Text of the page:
Interview with Ferdinando Pelazzo

From Russia to Eurasia along the ‘Silk Road’. How balances are changing as the post-COVID era dawns.

Since 1997, Ferdinando Pelazzo has been one of Italy’s historical key figures in the Russian Federation, in charge of representing various Italian lending institutions in Moscow. How has Russia changed over the years and how is Russia today?

My first visit was in 1982. It was totally by chance. I had studied German, but the bank I was working for wouldn’t let me go to Frankfurt, so I decided to take a course in a particular language. This was how my interest in Russian began. I was sent periodically on business trips to Russia. In 1989, I signed an agreement with a bank in the Soviet Union. Talks had begun about a possible break-up of the USSR, to such an extent that the Ukrainian division of the bank wanted me to go to Kiev to sign a similar agreement. The two republics were acting independently, something was happening, and the internal balance of the Soviet Union was about to change.
Having lived in Russia permanently since 1997, I can tell you that there is no comparison with how things used to be. Both Moscow and the other regions have changed a great deal. This change is visible everywhere. From a banking perspective, there were over 1,600 banks during the 90s, all at war with one another. Opening a current account in another private bank was seen as a betrayal. Sberbank, for example, having a state guarantee, saws no point in creating insurance for depositors, an essential mechanism to ensure depositors are reimbursed, should the bank go bankrupt.
Gradually, the idea that banks are ‘special’ companies began to take hold. As President Putin said, they are the circulatory system of a country; although in competition with one another, they must follow specific regulations. Even in Italy, for example, until a certain period, it was thought that banks could not go bankrupt, since they had always been saved, but recently deposit insurance has become essential.
Over the last few years, the banking system in the Russian Federation has experienced radical change and technological modernisation, therefore Russian banks are often extremely modern in terms of services. But this is not all – the ethical approach has also changed.
The banking world is now properly regulated. Economic growth was continuous until 2014, followed by a period of stagnation. The Central Bank was forced to act with great prudence, including because of sanctions; however, despite this, the country is growing. Russia is taking action and always manages to handle economic turmoil.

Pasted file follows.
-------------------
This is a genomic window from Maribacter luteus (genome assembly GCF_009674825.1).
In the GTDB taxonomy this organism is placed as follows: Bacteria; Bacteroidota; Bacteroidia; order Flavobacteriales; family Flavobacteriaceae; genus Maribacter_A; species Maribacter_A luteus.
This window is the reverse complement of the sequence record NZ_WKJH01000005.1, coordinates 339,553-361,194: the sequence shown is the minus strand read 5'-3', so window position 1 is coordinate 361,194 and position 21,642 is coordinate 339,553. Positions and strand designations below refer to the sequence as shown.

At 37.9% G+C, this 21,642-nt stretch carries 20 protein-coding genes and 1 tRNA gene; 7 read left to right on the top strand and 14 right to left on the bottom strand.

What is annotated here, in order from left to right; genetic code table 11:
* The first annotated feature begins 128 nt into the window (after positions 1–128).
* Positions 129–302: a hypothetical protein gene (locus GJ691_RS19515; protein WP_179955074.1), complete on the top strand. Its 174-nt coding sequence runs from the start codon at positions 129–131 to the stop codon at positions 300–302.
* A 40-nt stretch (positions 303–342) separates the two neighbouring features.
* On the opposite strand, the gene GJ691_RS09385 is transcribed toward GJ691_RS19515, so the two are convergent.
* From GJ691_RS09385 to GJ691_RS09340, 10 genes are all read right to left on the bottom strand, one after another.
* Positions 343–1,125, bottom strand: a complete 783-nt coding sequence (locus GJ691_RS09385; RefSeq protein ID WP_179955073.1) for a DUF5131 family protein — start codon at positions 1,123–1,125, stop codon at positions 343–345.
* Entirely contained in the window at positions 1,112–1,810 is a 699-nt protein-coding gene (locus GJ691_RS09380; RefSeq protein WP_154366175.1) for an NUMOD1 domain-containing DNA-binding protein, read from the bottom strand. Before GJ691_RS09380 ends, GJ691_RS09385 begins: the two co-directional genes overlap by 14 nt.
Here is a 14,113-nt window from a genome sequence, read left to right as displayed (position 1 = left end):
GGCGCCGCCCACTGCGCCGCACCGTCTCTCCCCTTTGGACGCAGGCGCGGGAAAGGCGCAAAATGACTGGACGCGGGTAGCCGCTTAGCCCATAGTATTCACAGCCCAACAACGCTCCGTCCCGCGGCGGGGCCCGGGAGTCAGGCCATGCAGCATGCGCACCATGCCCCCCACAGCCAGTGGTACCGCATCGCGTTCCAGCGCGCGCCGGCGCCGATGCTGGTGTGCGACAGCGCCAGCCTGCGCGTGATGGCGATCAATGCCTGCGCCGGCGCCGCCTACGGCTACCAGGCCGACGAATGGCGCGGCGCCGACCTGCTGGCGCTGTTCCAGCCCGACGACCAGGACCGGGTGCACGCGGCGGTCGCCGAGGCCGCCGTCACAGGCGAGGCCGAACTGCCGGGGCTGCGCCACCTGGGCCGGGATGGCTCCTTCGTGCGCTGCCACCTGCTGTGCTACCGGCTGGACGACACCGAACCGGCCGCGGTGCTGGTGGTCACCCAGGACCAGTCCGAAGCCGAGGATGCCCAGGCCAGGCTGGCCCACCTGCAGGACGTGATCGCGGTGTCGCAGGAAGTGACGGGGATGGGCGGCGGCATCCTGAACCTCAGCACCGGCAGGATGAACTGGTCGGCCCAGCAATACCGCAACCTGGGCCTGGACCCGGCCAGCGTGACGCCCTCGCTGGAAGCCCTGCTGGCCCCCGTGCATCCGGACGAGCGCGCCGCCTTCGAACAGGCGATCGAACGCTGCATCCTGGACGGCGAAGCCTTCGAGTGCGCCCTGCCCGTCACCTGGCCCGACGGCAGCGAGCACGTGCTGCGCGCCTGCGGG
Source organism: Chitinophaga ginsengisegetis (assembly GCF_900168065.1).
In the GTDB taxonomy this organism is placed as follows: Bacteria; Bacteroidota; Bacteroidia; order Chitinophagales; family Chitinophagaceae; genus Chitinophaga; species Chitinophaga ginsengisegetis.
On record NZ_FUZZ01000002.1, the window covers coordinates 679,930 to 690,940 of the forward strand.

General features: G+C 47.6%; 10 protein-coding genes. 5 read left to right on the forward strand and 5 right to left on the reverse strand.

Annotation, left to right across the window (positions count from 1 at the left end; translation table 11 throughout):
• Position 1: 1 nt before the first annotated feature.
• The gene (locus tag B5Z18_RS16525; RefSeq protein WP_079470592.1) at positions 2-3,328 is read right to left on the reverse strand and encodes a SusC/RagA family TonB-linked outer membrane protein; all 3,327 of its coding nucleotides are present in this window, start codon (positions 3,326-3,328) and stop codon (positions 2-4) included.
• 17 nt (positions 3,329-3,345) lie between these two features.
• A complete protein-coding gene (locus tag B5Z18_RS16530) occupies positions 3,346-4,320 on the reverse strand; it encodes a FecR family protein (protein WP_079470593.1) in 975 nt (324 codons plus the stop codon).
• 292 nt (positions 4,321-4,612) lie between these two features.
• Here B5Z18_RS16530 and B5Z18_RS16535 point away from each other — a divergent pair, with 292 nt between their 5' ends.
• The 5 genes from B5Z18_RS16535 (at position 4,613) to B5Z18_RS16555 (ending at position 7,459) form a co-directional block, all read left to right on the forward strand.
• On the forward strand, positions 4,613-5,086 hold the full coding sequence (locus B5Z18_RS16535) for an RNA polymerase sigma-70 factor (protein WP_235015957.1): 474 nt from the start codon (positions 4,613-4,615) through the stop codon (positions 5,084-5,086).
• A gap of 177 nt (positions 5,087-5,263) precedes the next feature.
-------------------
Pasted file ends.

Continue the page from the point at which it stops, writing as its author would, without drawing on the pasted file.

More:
For many years now, you have headed the Representative Office of UBI Banca , the fourth-largest Italian banking group. What role does UBI play in this part of the world? What are its main activities in Russia and the CIS countries?

UBI Banca was established on 01/04/2007 and immediately afterwards also in Russia. I personally joined in December that year. Both for Sanpaolo, in the past, and UBI now, I have headed the Representative Office of the Institution for the Russian Federation and the entire CIS area. UBI’s main business is trade finance – import-export finance. It has been fundamental to draw on the professional and interpersonal relationships I have established with banks over the years to channel transactions . In addition, UBI provides support activities for those who wish to invest and lately, the Group has begun opening up to major Russian corporate clients as well.

How has the banking and financial system in the Russian Federation evolved? Is there a place for foreign financial companies?

The reason why it was important for me to join Mikro Kapital is that I believe there is space for finance which does not seek to impose a ‘foreign’ banking model. The risk is that foreign companies will be expensive and will not know the local market, whereas Russian banks are particularly good at playing the game. Competing with them is no easy task. I see no future for foreign financial companies unless they find a niche market, where they can help and cooperate with Russian banks. I can clearly see the financing and production activities that Russian banks do not provide, since they do not wish to assume the risks – so-called ‘project financing’, which nevertheless often excludes smaller parties. It is therefore necessary to use other funds from parties with greater resources available and manage to finance small, highly profitable projects.

You have faced so many economic and geopolitical crises over our years of activity in Russia. What has been your experience of COVID and how do you think this has affected the Russian and Italian companies present in the Russian Federation?

The banks in Russia have handled the situation very well, working remotely without any interruptions or problems. We are still working remotely now, while we plan to gradually return to the office. Pre-COVID, the chance of investing in Russia was viewed with some apprehension, whereas now there is greater interest. Sanctions are now also imposed on other countries. We now find ourselves in a logic of global problems, and opportunities are found everywhere, like in Russia, with a huge market available. I expect that, in the near future, interest will grow once again in Russia as an investment target, as has been the case in China over the last few years. Moreover, Russia is also close to Italy. Entrepreneurs are no longer convinced that business in Italy is as strong as they believed and are starting to consider positioning themselves elsewhere. I have noticed a good deal more interest since April than during the last few years.